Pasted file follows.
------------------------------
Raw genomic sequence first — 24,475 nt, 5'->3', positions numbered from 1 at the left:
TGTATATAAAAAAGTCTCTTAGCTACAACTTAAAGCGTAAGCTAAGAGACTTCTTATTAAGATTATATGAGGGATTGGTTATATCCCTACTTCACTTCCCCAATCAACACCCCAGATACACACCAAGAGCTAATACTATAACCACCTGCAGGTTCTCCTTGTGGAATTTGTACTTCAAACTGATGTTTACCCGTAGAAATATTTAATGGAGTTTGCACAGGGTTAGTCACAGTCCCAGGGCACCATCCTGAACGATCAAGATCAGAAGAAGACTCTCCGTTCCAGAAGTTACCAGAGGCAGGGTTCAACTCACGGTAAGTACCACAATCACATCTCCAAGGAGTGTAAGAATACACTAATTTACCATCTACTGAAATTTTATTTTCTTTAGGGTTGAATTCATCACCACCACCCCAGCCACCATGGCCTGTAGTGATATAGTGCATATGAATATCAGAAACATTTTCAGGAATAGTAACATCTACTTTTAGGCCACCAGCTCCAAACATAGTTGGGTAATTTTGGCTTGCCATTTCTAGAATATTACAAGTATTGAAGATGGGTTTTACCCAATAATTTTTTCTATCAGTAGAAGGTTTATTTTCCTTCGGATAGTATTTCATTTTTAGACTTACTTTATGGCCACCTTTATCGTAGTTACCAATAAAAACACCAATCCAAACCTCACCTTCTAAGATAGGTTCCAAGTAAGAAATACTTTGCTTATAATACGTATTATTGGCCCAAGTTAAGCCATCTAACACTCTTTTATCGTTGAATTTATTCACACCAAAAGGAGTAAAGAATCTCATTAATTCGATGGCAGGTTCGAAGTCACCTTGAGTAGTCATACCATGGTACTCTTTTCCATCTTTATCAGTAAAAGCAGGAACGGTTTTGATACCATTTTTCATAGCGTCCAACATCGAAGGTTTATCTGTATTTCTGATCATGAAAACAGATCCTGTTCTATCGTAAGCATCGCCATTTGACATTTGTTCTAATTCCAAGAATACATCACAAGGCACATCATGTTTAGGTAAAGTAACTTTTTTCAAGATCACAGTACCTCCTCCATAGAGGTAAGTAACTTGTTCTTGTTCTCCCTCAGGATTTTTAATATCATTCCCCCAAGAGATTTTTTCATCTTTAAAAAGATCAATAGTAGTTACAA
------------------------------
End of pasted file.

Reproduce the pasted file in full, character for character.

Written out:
Raw genomic sequence first — 24,475 nt, 5'->3', positions numbered from 1 at the left:
TGTATATAAAAAAGTCTCTTAGCTACAACTTAAAGCGTAAGCTAAGAGACTTCTTATTAAGATTATATGAGGGATTGGTTATATCCCTACTTCACTTCCCCAATCAACACCCCAGATACACACCAAGAGCTAATACTATAACCACCTGCAGGTTCTCCTTGTGGAATTTGTACTTCAAACTGATGTTTACCCGTAGAAATATTTAATGGAGTTTGCACAGGGTTAGTCACAGTCCCAGGGCACCATCCTGAACGATCAAGATCAGAAGAAGACTCTCCGTTCCAGAAGTTACCAGAGGCAGGGTTCAACTCACGGTAAGTACCACAATCACATCTCCAAGGAGTGTAAGAATACACTAATTTACCATCTACTGAAATTTTATTTTCTTTAGGGTTGAATTCATCACCACCACCCCAGCCACCATGGCCTGTAGTGATATAGTGCATATGAATATCAGAAACATTTTCAGGAATAGTAACATCTACTTTTAGGCCACCAGCTCCAAACATAGTTGGGTAATTTTGGCTTGCCATTTCTAGAATATTACAAGTATTGAAGATGGGTTTTACCCAATAATTTTTTCTATCAGTAGAAGGTTTATTTTCCTTCGGATAGTATTTCATTTTTAGACTTACTTTATGGCCACCTTTATCGTAGTTACCAATAAAAACACCAATCCAAACCTCACCTTCTAAGATAGGTTCCAAGTAAGAAATACTTTGCTTATAATACGTATTATTGGCCCAAGTTAAGCCATCTAACACTCTTTTATCGTTGAATTTATTCACACCAAAAGGAGTAAAGAATCTCATTAATTCGATGGCAGGTTCGAAGTCACCTTGAGTAGTCATACCATGGTACTCTTTTCCATCTTTATCAGTAAAAGCAGGAACGGTTTTGATACCATTTTTCATAGCGTCCAACATCGAAGGTTTATCTGTATTTCTGATCATGAAAACAGATCCTGTTCTATCGTAAGCATCGCCATTTGACATTTGTTCTAATTCCAAGAATACATCACAAGGCACATCATGTTTAGGTAAAGTAACTTTTTTCAAGATCACAGTACCTCCTCCATAGAGGTAAGTAACTTGTTCTTGTTCTCCCTCAGGATTTTTAATATCATTCCCCCAAGAGATTTTTTCATCTTTAAAAAGATCAATAGTAGTTACAA